During the years that my life has been well nigh lived in an observatory, I have felt that some things are viewed differently by those without and those within the walls. One does not willingly try to dispel pleasant illusions, and yet, since an observatory with all its domes and piers, appliances and instruments, is designed for the search of truth, standing so near its cornerstone, I ask your leave to speak the truth frankly for a few minutes.
Her lecture ended with the words:-
... it is not to found a palace for dreams, a place where the fancy may feast on swift-changing star pictures, that the walls of an observatory go up. It is to establish a place where truth is sought. I know that there are those who think that an observatory is a monument to human pride and human intellect, and the truth found here appears cold and visionary, without power to warm the human heart or make the world better. To me it seems that God made human minds hungry for all truth and that he says to the observer here, as well as to the disciple of old - "Seek, and ye shall find."
For a version of the whole of Byrd's lecture, see THIS LINK.

Interestingly, a French translation of this paper was published as Erreurs populaires au sujet des observatoires with author Marie E Byrd, and a Portuguese translation was published as Sobre alguns erros populares relativos aos observatorios with author Maria E Byrd. Both of these translations were published in 1887 and, in the same year, Byrd published the paper Hints on the Popular Study of Astronomy in which she demonstrated her skill of encouraging everyone to take an interest in astronomy. For a version of this paper, see THIS LINK.

For a list of 40 papers by Byrd, see THIS LINK.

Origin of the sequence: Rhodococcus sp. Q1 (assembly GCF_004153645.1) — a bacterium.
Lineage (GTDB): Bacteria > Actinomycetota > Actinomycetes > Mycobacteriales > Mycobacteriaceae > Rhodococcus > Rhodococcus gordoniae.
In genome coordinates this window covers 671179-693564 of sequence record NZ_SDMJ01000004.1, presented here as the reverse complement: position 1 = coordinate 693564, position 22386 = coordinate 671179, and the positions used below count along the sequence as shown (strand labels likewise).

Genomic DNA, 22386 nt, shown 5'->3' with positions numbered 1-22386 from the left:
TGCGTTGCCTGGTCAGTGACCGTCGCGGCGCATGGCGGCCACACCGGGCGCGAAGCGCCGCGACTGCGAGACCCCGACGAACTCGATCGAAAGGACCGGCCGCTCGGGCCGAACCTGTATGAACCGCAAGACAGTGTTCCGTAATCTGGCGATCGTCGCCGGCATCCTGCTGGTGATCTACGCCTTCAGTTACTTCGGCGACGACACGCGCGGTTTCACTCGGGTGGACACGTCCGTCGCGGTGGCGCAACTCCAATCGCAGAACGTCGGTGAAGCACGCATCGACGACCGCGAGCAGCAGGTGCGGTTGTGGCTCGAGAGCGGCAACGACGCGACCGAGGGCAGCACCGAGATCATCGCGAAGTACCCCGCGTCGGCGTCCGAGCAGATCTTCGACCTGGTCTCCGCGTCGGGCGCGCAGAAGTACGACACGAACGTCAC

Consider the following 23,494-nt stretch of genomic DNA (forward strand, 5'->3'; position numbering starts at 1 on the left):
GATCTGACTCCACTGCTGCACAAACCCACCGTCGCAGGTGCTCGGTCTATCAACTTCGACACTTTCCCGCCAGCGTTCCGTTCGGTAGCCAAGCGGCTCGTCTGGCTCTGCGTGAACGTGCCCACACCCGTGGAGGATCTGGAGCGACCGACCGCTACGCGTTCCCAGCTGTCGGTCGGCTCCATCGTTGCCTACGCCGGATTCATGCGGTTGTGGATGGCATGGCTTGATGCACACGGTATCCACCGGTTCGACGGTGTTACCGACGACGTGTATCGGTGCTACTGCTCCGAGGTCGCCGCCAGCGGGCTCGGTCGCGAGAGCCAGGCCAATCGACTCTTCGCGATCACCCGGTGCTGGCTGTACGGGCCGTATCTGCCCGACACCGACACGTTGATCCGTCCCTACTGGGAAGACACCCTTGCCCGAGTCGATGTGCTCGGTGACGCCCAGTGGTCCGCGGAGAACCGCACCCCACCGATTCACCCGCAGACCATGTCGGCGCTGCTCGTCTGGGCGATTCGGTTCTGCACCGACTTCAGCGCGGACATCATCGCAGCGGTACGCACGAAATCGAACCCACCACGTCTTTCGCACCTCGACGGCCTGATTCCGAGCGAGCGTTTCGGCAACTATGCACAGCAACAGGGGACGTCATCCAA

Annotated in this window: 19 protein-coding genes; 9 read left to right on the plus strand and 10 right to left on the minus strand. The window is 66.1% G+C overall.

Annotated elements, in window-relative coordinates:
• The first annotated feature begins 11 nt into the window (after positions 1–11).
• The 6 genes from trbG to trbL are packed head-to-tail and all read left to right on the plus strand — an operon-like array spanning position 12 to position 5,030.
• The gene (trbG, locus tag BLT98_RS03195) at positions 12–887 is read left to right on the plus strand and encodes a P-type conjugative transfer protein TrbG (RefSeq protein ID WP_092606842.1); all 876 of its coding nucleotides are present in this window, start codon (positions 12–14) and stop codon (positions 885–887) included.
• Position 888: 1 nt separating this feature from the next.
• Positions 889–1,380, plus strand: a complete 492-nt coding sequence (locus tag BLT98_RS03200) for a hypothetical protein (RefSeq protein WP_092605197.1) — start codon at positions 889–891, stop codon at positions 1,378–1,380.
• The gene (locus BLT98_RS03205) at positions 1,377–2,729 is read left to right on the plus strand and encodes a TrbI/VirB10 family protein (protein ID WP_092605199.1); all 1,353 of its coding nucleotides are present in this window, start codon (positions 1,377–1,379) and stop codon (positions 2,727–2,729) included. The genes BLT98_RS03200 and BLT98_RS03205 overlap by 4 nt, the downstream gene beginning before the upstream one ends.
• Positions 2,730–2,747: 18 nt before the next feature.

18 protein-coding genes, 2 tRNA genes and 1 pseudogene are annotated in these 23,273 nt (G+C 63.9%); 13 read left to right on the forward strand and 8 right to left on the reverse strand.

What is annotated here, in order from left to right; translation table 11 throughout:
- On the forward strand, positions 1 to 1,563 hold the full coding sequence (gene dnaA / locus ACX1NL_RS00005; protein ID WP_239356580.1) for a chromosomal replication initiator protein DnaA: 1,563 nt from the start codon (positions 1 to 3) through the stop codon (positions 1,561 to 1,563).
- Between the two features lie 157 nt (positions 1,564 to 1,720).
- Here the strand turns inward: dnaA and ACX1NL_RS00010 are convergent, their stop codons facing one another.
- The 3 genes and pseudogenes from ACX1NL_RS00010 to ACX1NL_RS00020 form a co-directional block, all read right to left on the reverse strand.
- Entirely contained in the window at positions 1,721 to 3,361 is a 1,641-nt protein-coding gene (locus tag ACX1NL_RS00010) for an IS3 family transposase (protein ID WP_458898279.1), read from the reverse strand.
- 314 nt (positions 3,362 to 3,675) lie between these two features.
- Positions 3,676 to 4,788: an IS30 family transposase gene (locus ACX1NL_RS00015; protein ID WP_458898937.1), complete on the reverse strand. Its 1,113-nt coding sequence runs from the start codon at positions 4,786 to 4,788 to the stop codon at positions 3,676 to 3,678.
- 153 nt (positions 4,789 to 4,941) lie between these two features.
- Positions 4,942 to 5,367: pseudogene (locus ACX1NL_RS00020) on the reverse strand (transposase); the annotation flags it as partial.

In 1887 Byrd was appointed as director of the Smith College Observatory at Smith College. This women's college was founded in Northampton, Massachusetts in 1871 and had taken in its first students in 1875. The Observatory had just been founded in 1887 so the College was appointing its first director. We should note that Anna Winlock was also considered for the post of director of the Smith Observatory but Byrd was the preferred candidate. It is not difficult to see why. Smith College was much more interested in teaching than in research and Anna Winlock had no teaching experience at all while Mary Byrd had proved herself a remarkably good teacher of both mathematics and astronomy. The Observatory that Byrd was now the director is described in [20]:-
The Smith Observatory had an 11-inch equatorial telescope and a small meridian circle, but no regular income for maintenance and for purchase of books until an endowment was given by Elizabeth Haven in 1898. The equatorial lacked electric lighting for the micrometer (an instrument attached to the telescope eyepiece for measuring the angular distance between two objects such as a comet and a star) until students raised money for it by voluntary contributions in 1891-92.